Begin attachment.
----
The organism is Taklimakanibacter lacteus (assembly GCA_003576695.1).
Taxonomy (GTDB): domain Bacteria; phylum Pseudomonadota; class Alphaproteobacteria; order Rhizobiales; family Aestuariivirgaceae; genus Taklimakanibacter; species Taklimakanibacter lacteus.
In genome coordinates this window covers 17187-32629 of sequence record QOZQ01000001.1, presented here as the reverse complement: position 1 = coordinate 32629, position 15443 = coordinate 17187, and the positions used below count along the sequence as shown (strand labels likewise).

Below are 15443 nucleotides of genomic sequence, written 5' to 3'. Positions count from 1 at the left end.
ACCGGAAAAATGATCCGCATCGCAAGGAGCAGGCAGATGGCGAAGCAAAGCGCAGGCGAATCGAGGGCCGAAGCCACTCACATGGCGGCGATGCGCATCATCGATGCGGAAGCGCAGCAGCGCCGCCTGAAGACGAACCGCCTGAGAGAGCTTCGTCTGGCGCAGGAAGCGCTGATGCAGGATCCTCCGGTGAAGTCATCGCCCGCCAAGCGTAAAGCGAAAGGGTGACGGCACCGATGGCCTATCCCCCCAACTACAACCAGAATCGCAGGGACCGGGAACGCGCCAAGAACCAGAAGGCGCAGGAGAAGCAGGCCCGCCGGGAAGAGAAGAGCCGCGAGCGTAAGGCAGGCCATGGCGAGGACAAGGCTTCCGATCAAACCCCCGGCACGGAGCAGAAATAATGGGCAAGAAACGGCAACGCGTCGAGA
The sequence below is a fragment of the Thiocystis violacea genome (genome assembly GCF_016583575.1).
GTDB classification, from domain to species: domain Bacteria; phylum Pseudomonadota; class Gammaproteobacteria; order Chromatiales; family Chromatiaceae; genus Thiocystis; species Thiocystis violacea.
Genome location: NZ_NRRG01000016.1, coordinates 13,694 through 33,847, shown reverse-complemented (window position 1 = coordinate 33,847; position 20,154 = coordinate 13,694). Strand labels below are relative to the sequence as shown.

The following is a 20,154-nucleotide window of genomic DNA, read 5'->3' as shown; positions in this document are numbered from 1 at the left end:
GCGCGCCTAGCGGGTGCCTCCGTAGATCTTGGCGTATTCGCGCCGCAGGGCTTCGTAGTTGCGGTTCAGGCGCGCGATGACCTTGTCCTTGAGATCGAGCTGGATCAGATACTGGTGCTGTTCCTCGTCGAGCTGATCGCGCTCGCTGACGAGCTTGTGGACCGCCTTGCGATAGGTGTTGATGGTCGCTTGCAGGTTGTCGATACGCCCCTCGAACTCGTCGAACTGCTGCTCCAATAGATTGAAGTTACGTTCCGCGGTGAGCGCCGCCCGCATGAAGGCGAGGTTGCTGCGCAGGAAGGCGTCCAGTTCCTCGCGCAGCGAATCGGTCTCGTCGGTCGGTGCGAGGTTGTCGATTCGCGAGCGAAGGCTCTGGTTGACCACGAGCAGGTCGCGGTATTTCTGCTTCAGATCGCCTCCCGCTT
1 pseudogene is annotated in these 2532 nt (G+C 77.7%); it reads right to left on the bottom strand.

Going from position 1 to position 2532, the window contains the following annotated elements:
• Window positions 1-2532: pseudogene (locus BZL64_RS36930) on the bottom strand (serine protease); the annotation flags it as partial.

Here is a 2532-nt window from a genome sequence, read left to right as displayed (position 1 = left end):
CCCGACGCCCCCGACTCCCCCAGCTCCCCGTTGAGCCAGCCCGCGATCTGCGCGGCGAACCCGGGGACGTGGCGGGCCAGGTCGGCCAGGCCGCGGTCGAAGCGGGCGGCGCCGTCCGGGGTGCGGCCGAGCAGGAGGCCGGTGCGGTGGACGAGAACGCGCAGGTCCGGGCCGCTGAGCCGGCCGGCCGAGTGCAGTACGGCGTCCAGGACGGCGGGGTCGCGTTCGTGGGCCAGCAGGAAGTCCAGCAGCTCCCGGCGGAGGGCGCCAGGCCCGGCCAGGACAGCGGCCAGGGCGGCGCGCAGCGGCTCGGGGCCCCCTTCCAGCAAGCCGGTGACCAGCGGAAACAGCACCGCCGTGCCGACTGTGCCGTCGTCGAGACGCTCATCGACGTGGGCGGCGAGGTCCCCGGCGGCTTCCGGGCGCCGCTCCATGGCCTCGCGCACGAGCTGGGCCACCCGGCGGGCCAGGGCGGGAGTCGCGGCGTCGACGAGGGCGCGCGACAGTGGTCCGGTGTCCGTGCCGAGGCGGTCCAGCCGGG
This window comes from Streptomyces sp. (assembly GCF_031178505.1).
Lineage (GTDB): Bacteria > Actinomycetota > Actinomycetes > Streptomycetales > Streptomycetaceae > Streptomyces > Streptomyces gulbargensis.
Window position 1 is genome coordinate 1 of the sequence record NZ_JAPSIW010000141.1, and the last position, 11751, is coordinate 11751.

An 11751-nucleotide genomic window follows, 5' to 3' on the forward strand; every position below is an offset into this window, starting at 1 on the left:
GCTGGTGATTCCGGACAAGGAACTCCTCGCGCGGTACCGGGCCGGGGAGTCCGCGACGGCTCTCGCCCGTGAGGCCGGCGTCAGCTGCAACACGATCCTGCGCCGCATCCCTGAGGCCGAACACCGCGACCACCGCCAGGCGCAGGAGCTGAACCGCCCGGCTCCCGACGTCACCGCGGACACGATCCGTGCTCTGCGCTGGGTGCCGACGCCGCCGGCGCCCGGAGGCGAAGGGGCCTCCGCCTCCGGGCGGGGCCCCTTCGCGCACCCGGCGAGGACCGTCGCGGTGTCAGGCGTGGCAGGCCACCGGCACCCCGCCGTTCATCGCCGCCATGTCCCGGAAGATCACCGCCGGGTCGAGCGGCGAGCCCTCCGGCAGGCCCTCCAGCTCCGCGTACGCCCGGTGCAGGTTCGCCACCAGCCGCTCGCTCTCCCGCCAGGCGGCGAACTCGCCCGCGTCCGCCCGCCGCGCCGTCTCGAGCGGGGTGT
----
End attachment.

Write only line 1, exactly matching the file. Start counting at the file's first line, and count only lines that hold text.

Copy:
The organism is Taklimakanibacter lacteus (assembly GCA_003576695.1).